Parents in the capital have to pay out an average of £22,000 for a nursery place over four years – more than £5,500 higher than the UK average. Once families have more than one child, the costs escalate leaving them struggling to afford much beyond the basics.
With costs as high as this, and the increasing of other household bills, it is not difficult to see why more and more parents, and particularly women, are forced to leave work. Of course, for some families, this will be the right option but it has to be a choice. In the current circumstances, leaving work is the only option because the numbers simply don’t add up.
Last year I met young women who were keen to get onto a college course for whom childcare costs were utterly unaffordable. They knew that without college qualifications their chances of getting work would be slim.
As part of its 2007 manifesto, the SNP promised to increase the entitlement for free nursery education for 3 and 4 year olds from 400 to 600 hours a year. This will finally be delivered as part of the Children and Young People Bill which goes before Parliament next week.
However, flexibility is a key issue – those 600 hours have to be available at times when families need them. A key concern in Edinburgh is a lack of capacity, partly due to the fact that a large number of places are taken up by families that commute into the city for work.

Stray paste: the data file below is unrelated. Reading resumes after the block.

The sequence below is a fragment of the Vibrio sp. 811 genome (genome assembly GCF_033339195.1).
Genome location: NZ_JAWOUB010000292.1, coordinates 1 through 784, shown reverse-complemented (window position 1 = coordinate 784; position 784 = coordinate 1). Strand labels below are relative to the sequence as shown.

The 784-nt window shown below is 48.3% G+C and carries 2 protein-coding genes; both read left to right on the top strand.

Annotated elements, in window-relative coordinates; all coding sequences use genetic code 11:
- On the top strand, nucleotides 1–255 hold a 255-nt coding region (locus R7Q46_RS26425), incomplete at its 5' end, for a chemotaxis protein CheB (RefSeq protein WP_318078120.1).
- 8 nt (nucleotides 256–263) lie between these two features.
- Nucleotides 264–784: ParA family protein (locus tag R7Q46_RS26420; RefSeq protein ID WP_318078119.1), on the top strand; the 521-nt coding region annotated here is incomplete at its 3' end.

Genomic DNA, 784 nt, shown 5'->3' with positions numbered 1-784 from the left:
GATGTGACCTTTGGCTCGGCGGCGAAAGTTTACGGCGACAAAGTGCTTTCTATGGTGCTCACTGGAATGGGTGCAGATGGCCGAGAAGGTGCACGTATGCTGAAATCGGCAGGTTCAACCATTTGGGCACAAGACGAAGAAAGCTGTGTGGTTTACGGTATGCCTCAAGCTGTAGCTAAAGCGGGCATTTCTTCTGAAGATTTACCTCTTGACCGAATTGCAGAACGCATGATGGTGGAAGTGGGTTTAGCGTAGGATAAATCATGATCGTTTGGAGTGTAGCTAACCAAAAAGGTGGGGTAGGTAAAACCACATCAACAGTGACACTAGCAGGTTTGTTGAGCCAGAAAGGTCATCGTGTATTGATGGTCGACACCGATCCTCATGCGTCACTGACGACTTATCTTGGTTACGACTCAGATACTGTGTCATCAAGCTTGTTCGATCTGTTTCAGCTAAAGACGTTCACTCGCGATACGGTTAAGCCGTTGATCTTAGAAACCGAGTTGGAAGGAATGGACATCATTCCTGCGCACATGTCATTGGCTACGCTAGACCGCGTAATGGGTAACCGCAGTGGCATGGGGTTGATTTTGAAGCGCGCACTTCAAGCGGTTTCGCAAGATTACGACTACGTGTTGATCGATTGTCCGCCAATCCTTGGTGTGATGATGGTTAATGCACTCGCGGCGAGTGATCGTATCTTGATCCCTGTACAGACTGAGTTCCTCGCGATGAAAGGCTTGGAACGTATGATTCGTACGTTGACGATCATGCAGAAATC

If we are to deliver better childcare, there needs to be a real focus on increasing provision to ensure that there are enough places to meet demand. The Council is working to develop measures to provide extra support for parents.
Alongside this, my colleague Kezia Dugdale, Scottish Labour’s Education spokesperson, has launched the Every Step campaign – which is seeking to speak to 20,000 people over the next few months to gauge their experience of childcare provision in the city. This will help create and shape ideas for the future. If you would like to take part, you can access details of the campaign and the online survey here.